Also, the VOICES. And the dental work.
Actually, I’ve found that I don’t really care if I don’t look like a local when I travel. After all, I’m not. I just try not to stick out too much. No “I’m With Stupid” T-shirts, respect the local customs and relax.



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Dan

posted March 17, 2006 at 5:57 pm


If your goal is to try to affect an Italian look while in Italy (a goal that to me makes no sense, but that’s another issue), you will never achieve it if you purchase your clothes in the U.S. Even though there are many Italian clothes chains in the U.S., the clothes they sell in Italy are just different than the clothes that are sold here. Take shoes for example. Even though Italian dress shoes are popular here and American casual shoes are, to some degree, popular in Italy (they like Timberland for example), the average pair of shoes sold in a department store in Italy looks really different than the average pair of shoes sold in a U.S. department store. Same goes for shirts, sweaters, pants, etc.
The desire of Amercian tourists in Italy to affect an Italian look derives not from a generalized desire to fit in wherever one travels — I don’t think Americans feel a desire to affect a Mexican look when in Mexico, for example — but rather from a consciousness of the Italians’ superior style and the superiority of their culture insofar as beauty is concerned. The things that contribute to this superiority are often very subtle and, for that reason, virtually impossible for a foreigner to successfully copy.



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Michael Barber

posted March 17, 2006 at 6:53 pm


Well, if you’re in the country of Rome there’s a lot you can do to not look like a tourists. But if you step into the sovereign Vatican state, it’s much harder. Basically, if you’re not wearing a little red hat on your head, everybody knows you don’t belong.



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TSO

posted March 17, 2006 at 8:48 pm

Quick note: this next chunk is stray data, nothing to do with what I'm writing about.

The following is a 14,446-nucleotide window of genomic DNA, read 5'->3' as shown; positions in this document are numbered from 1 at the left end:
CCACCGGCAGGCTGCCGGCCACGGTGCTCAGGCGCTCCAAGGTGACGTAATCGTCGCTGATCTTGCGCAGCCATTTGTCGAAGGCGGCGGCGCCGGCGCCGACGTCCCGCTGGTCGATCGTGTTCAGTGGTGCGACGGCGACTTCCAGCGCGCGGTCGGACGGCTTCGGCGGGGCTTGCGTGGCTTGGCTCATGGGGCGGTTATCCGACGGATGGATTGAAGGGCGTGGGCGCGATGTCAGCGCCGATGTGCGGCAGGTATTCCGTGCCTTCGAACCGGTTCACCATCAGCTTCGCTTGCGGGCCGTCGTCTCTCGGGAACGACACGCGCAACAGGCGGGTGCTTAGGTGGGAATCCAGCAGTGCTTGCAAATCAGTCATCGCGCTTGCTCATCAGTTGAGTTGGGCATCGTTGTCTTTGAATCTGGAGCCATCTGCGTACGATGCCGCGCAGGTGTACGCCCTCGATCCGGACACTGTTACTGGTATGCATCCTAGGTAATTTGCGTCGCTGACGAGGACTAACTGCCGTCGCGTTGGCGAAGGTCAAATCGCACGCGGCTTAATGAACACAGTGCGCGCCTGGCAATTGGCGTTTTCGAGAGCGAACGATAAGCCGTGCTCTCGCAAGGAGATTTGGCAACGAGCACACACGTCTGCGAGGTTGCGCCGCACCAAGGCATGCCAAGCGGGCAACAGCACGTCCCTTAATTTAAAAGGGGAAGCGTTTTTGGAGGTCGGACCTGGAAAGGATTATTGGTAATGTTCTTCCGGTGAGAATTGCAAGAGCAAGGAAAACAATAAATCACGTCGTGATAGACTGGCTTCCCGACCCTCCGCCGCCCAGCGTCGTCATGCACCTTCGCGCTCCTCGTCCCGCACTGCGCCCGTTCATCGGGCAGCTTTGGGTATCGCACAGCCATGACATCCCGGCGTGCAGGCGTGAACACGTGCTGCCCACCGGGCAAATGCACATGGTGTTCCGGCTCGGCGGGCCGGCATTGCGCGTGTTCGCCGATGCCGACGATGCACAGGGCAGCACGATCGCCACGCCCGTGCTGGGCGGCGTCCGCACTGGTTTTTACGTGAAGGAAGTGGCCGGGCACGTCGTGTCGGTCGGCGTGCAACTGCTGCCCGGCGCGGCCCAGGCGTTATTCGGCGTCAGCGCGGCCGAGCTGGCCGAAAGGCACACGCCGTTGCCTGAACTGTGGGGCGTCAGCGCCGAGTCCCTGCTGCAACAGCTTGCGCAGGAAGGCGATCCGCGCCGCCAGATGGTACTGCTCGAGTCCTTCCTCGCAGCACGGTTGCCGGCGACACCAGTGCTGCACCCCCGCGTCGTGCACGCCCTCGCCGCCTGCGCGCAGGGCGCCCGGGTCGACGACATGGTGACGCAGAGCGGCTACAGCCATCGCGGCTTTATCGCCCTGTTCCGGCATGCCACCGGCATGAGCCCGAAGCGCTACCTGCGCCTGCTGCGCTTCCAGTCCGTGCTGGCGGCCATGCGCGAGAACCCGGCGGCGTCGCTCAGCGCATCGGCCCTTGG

I was kind of surprised Michael was taken immediately as an American, assuming he didn’t wear white tennis shoes and assuming that was before he spoke. I thought he looked more like a European than, say, I do.



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Cathy

posted March 17, 2006 at 10:10 pm


Wear a blazer. My basic travel wardrobe always includes a black wool blazer. I’ve been asked for directions in the Paris Metro, the financial district in London and all over Rome. Asked for directions by people who lived there. At that point, I admit I’m an American and loan them my map. (Although I wear the blazer to keep warm, conceal my pocket with my essential documents, etc. and because it doesn’t show dirt. Not so I blend….)



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Fr. Totton

posted March 17, 2006 at 10:48 pm


I have a friend who studied at the PNAC and he was telling me on the occasional Saturday afternoon (after he had been in Rome a couple years) he would don his jeans and Chicago Cubs cap and jacket (why not wear a bull’s eye?) and go out about in Rome, a very intentional “tourist.” I think he did it just to see what reaction it would engender. Kind of an interesting twist on this discussion.
Having read Liam’s post above, I suddenly have the desire to go to Venice during the flood season.



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Judy

posted March 18, 2006 at 10:32 am